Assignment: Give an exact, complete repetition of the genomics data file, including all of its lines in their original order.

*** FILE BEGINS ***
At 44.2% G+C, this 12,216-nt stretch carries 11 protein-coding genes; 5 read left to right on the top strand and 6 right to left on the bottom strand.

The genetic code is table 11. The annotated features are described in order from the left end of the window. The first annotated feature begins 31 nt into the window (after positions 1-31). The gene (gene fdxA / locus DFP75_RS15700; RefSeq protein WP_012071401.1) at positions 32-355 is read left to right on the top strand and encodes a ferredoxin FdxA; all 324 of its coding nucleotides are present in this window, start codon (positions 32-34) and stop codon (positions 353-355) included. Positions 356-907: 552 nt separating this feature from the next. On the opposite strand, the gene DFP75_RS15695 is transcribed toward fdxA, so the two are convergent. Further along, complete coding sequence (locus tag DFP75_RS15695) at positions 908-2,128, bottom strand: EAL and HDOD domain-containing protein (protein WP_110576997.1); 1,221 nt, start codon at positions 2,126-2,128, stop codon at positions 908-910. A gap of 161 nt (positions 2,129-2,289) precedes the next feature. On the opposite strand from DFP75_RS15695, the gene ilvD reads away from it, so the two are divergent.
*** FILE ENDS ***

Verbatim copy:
At 44.2% G+C, this 12,216-nt stretch carries 11 protein-coding genes; 5 read left to right on the top strand and 6 right to left on the bottom strand.

The genetic code is table 11. The annotated features are described in order from the left end of the window. The first annotated feature begins 31 nt into the window (after positions 1-31). The gene (gene fdxA / locus DFP75_RS15700; RefSeq protein WP_012071401.1) at positions 32-355 is read left to right on the top strand and encodes a ferredoxin FdxA; all 324 of its coding nucleotides are present in this window, start codon (positions 32-34) and stop codon (positions 353-355) included. Positions 356-907: 552 nt separating this feature from the next. On the opposite strand, the gene DFP75_RS15695 is transcribed toward fdxA, so the two are convergent. Further along, complete coding sequence (locus tag DFP75_RS15695) at positions 908-2,128, bottom strand: EAL and HDOD domain-containing protein (protein WP_110576997.1); 1,221 nt, start codon at positions 2,126-2,128, stop codon at positions 908-910. A gap of 161 nt (positions 2,129-2,289) precedes the next feature. On the opposite strand from DFP75_RS15695, the gene ilvD reads away from it, so the two are divergent.